Murder hornets and drunken wasps find ‘perfect breeding ground’

Another plague has descended upon Britain — and this one is winged with a buzz.

Recent humid, rainy weather has turned the UK into the “perfect breeding ground” for an army of dangerous, drunken flying insects, wildlife experts have warned.

The nation’s warm spring had a record-breaking 626 hours of sunshine and a series of hot spells, which have led to copious amounts of fermenting fruit — and high survival rates for giant Asian “murder hornets” and German yellowjackets, an ideal situation for the larger-than-average and notoriously bad-tempered wasps, the Daily Mail reported.

To add to the situation, the UK’s 200 billion German yellowjackets have mostly finished their duties for the season: The species’ queen wasps are done laying eggs and no longer require tending, so worker wasps are unoccupied and becoming “drunk” off the abundant fruit.

The bugs “quickly get inebriated” after consuming the fermented treats, according to the British Pest Control Association.

“Up until mid-August, workers provided food for the larva in the nest, but once the queen stops laying eggs there is no longer any need for food in the nest so the workers go out to have a good time,” Cleankill Pest Control boss Paul Bates told the Daily Mail. “They feed off barbecue scraps on plates and on fallen fermenting fruits that are in abundance at this time of year.”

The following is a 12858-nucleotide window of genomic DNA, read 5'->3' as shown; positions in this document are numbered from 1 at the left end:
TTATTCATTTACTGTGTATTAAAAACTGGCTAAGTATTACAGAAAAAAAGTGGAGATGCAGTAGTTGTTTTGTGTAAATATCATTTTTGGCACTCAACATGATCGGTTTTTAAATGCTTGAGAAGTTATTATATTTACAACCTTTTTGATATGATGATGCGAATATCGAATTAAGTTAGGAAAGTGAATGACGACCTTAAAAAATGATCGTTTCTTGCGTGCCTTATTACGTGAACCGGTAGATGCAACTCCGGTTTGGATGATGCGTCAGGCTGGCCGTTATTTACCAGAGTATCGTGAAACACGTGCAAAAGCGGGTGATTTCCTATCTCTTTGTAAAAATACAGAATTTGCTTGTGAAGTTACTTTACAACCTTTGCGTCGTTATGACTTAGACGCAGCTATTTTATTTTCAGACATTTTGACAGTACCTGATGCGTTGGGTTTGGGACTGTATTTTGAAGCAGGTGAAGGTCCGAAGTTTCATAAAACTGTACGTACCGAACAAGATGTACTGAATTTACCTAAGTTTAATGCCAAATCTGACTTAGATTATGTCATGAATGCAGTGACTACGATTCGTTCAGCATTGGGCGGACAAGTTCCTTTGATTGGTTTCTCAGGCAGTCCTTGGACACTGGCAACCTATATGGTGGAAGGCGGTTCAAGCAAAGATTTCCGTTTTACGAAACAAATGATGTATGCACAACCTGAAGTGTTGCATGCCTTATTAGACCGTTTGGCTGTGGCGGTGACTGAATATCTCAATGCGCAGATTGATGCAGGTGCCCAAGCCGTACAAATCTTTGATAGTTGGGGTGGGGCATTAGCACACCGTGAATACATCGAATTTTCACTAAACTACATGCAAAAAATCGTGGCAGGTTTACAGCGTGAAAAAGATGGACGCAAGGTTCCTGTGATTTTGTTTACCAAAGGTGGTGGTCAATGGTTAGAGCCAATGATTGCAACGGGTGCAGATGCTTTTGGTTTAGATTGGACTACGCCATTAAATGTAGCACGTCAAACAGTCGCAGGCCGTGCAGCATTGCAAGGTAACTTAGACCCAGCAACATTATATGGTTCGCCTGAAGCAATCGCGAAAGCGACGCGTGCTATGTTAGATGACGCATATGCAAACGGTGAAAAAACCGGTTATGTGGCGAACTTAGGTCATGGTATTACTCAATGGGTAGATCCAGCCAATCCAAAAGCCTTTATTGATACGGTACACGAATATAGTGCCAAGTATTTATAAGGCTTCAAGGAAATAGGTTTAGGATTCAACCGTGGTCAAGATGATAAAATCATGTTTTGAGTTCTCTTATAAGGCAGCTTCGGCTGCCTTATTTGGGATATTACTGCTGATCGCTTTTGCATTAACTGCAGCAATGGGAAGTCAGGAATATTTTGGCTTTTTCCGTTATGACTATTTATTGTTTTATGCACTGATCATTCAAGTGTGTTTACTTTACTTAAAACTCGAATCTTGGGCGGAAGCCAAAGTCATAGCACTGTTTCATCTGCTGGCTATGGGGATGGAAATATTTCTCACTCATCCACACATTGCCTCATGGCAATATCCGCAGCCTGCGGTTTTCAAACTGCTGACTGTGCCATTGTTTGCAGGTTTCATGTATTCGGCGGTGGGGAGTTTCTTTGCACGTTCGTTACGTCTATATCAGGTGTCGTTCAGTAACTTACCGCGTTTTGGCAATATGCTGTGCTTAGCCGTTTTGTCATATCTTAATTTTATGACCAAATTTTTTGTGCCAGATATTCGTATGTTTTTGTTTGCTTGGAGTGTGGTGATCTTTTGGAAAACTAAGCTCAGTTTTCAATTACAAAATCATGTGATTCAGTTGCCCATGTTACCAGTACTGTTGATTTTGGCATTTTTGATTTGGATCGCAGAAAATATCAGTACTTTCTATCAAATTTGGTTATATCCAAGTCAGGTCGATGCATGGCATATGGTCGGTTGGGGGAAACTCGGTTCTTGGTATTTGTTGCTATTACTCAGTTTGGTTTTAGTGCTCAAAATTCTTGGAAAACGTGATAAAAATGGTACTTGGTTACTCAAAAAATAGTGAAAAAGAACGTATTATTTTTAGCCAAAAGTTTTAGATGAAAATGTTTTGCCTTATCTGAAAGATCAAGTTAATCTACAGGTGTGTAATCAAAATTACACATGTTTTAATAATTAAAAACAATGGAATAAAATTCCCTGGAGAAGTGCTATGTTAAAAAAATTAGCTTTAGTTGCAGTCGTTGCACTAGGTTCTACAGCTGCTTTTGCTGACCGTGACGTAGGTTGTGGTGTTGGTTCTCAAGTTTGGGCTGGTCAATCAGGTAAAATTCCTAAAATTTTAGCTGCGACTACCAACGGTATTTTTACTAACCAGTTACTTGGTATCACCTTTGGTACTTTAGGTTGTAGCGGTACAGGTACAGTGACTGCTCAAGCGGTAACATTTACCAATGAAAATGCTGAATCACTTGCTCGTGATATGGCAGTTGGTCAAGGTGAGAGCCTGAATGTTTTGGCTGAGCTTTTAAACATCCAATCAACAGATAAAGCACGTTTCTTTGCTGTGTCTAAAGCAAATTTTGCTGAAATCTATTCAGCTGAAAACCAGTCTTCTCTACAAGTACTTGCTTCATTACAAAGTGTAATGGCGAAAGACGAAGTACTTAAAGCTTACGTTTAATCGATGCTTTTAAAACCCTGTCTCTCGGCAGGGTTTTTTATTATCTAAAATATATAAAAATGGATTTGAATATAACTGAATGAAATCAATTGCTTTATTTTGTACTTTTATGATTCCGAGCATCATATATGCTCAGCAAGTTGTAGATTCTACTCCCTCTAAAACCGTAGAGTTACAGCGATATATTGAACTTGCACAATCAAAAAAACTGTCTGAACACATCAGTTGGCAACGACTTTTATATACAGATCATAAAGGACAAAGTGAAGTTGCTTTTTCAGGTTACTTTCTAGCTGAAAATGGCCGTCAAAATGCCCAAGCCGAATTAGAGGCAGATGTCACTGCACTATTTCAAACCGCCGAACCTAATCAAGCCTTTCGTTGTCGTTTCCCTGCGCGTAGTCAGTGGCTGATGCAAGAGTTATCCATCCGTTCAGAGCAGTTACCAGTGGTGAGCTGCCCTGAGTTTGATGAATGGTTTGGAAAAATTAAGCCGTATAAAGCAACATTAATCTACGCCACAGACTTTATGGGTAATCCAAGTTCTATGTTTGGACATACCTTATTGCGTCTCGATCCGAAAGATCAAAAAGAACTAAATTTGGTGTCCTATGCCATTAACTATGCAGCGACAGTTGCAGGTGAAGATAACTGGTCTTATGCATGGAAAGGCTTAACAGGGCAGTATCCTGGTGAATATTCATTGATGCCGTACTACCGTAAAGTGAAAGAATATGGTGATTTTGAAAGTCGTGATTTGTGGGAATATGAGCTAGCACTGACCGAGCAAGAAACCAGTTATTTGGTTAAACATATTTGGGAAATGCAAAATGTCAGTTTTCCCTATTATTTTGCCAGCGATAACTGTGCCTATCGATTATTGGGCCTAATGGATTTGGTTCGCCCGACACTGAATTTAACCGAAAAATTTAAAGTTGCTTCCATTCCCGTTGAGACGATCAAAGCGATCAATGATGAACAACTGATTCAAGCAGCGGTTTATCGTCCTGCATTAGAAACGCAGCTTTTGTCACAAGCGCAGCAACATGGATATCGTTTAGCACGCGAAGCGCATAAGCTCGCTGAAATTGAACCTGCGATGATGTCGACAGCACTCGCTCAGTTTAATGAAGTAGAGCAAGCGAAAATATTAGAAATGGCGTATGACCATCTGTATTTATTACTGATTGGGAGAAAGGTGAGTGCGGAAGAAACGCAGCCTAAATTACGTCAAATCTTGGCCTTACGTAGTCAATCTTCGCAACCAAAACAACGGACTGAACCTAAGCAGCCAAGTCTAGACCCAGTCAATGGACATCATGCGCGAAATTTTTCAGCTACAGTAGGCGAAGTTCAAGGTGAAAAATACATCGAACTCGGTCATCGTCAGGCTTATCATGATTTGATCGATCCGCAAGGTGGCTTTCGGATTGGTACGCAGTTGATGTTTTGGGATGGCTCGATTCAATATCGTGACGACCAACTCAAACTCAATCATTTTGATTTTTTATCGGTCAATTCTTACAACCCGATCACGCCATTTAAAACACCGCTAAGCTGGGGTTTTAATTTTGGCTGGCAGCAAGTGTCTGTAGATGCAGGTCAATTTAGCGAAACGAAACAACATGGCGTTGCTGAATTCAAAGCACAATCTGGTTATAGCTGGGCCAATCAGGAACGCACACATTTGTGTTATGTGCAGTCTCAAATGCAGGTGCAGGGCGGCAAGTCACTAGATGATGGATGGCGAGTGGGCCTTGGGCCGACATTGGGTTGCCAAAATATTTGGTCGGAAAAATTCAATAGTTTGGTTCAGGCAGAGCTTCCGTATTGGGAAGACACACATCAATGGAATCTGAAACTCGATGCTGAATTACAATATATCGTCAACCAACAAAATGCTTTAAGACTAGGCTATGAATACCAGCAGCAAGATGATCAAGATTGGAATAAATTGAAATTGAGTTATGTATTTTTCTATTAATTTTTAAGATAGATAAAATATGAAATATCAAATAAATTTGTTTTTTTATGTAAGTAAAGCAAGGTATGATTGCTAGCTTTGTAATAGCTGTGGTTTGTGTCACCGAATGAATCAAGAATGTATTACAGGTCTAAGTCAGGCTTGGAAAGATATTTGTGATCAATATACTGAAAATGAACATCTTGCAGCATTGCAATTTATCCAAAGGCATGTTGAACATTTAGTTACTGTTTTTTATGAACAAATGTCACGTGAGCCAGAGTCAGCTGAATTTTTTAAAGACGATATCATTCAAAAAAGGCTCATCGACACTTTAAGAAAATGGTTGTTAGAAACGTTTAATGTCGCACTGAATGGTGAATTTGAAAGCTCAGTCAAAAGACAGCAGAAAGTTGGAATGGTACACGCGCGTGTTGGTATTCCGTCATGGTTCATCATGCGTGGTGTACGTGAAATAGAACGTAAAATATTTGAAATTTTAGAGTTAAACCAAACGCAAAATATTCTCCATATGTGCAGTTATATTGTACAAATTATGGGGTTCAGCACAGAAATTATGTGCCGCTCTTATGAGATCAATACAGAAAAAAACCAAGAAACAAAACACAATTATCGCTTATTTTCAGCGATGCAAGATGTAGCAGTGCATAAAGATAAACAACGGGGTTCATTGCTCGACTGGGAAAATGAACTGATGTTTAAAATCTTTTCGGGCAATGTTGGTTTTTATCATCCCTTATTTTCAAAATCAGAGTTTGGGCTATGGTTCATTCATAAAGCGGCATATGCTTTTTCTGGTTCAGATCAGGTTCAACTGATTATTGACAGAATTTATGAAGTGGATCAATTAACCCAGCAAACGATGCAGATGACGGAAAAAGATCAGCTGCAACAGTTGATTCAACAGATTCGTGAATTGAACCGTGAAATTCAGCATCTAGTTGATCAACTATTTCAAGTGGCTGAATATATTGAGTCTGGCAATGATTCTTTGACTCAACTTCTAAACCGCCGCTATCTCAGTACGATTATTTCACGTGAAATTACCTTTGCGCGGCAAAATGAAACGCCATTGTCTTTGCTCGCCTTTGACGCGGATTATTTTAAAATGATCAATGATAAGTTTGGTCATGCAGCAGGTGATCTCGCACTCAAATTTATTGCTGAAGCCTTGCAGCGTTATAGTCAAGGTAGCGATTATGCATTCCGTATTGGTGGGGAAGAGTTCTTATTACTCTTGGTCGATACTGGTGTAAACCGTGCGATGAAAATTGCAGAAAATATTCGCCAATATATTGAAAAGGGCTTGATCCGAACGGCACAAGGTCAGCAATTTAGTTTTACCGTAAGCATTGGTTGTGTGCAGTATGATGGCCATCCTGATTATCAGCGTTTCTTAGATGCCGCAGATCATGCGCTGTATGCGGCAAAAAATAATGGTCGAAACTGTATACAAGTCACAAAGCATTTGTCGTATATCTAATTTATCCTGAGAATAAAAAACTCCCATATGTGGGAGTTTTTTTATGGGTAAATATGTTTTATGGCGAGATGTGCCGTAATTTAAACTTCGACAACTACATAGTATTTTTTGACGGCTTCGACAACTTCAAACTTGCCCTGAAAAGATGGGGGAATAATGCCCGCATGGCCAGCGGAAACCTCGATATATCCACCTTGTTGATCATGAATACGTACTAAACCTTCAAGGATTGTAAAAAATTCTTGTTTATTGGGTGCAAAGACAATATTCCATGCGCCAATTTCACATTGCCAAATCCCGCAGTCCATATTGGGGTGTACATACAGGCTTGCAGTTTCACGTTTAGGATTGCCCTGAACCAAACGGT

For Brits unfortunate enough to encounter this year’s breed of especially listless, tipsy wasps, the most reliable way to avoid their painful stings is to stay calm.

“The best thing to teach anybody is not to frantically wave arms around at wasps as this suggests that they are under attack . . . and they will emit a pheromone to attract their mates, who are also likely to have been feasting on fermented fruit,” he said.

As if the wasps aren’t bad enough, the “murder hornets” are reportedly set to spread widely in the UK beginning in September, with the invasive insect already spotted this month in Devon. The bugs with a homicidal-sounding name have also been spotted in Washington state.

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